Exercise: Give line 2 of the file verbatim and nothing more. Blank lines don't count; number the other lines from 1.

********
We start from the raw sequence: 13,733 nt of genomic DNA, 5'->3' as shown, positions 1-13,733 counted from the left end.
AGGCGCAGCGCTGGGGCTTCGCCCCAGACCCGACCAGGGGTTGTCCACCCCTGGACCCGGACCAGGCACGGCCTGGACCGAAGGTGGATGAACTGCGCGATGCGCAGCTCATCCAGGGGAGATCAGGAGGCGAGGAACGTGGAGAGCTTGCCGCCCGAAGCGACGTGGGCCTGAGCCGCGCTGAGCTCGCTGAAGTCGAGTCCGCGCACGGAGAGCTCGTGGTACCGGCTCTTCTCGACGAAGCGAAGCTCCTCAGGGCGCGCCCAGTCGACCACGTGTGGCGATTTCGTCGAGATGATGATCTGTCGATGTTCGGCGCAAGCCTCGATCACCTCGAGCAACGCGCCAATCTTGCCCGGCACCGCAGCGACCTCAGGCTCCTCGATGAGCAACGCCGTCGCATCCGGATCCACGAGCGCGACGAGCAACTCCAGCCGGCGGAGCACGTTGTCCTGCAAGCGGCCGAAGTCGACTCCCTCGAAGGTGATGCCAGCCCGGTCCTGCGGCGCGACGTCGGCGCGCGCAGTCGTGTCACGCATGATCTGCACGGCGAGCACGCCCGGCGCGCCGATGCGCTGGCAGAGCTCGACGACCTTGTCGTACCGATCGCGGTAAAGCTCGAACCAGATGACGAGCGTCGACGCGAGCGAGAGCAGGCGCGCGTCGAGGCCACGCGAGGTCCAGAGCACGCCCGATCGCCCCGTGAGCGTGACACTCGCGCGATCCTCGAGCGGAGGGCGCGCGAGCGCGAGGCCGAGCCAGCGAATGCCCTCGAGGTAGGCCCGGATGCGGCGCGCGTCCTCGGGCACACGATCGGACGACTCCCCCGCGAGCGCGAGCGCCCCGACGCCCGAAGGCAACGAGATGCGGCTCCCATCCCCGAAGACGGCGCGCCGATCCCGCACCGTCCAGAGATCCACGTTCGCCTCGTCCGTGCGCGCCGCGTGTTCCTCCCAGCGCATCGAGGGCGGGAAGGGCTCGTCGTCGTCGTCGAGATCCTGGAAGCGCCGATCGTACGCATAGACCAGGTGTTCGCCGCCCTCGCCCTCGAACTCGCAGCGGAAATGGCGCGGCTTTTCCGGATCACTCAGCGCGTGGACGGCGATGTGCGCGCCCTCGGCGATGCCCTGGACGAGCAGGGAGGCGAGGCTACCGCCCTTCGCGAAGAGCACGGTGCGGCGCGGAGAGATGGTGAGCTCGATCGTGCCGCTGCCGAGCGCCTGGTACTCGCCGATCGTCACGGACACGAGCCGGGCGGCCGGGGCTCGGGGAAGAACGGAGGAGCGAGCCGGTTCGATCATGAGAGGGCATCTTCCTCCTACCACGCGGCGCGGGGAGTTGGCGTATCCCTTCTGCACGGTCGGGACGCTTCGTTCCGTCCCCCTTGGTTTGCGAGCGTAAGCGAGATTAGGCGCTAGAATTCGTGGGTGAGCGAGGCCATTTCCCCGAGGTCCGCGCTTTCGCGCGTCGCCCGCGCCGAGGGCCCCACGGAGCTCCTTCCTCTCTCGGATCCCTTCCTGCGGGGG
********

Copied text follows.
AGGCGCAGCGCTGGGGCTTCGCCCCAGACCCGACCAGGGGTTGTCCACCCCTGGACCCGGACCAGGCACGGCCTGGACCGAAGGTGGATGAACTGCGCGATGCGCAGCTCATCCAGGGGAGATCAGGAGGCGAGGAACGTGGAGAGCTTGCCGCCCGAAGCGACGTGGGCCTGAGCCGCGCTGAGCTCGCTGAAGTCGAGTCCGCGCACGGAGAGCTCGTGGTACCGGCTCTTCTCGACGAAGCGAAGCTCCTCAGGGCGCGCCCAGTCGACCACGTGTGGCGATTTCGTCGAGATGATGATCTGTCGATGTTCGGCGCAAGCCTCGATCACCTCGAGCAACGCGCCAATCTTGCCCGGCACCGCAGCGACCTCAGGCTCCTCGATGAGCAACGCCGTCGCATCCGGATCCACGAGCGCGACGAGCAACTCCAGCCGGCGGAGCACGTTGTCCTGCAAGCGGCCGAAGTCGACTCCCTCGAAGGTGATGCCAGCCCGGTCCTGCGGCGCGACGTCGGCGCGCGCAGTCGTGTCACGCATGATCTGCACGGCGAGCACGCCCGGCGCGCCGATGCGCTGGCAGAGCTCGACGACCTTGTCGTACCGATCGCGGTAAAGCTCGAACCAGATGACGAGCGTCGACGCGAGCGAGAGCAGGCGCGCGTCGAGGCCACGCGAGGTCCAGAGCACGCCCGATCGCCCCGTGAGCGTGACACTCGCGCGATCCTCGAGCGGAGGGCGCGCGAGCGCGAGGCCGAGCCAGCGAATGCCCTCGAGGTAGGCCCGGATGCGGCGCGCGTCCTCGGGCACACGATCGGACGACTCCCCCGCGAGCGCGAGCGCCCCGACGCCCGAAGGCAACGAGATGCGGCTCCCATCCCCGAAGACGGCGCGCCGATCCCGCACCGTCCAGAGATCCACGTTCGCCTCGTCCGTGCGCGCCGCGTGTTCCTCCCAGCGCATCGAGGGCGGGAAGGGCTCGTCGTCGTCGTCGAGATCCTGGAAGCGCCGATCGTACGCATAGACCAGGTGTTCGCCGCCCTCGCCCTCGAACTCGCAGCGGAAATGGCGCGGCTTTTCCGGATCACTCAGCGCGTGGACGGCGATGTGCGCGCCCTCGGCGATGCCCTGGACGAGCAGGGAGGCGAGGCTACCGCCCTTCGCGAAGAGCACGGTGCGGCGCGGAGAGATGGTGAGCTCGATCGTGCCGCTGCCGAGCGCCTGGTACTCGCCGATCGTCACGGACACGAGCCGGGCGGCCGGGGCTCGGGGAAGAACGGAGGAGCGAGCCGGTTCGATCATGAGAGGGCATCTTCCTCCTACCACGCGGCGCGGGGAGTTGGCGTATCCCTTCTGCACGGTCGGGACGCTTCGTTCCGTCCCCCTTGGTTTGCGAGCGTAAGCGAGATTAGGCGCTAGAATTCGTGGGTGAGCGAGGCCATTTCCCCGAGGTCCGCGCTTTCGCGCGTCGCCCGCGCCGAGGGCCCCACGGAGCTCCTTCCTCTCTCGGATCCCTTCCTGCGGGGG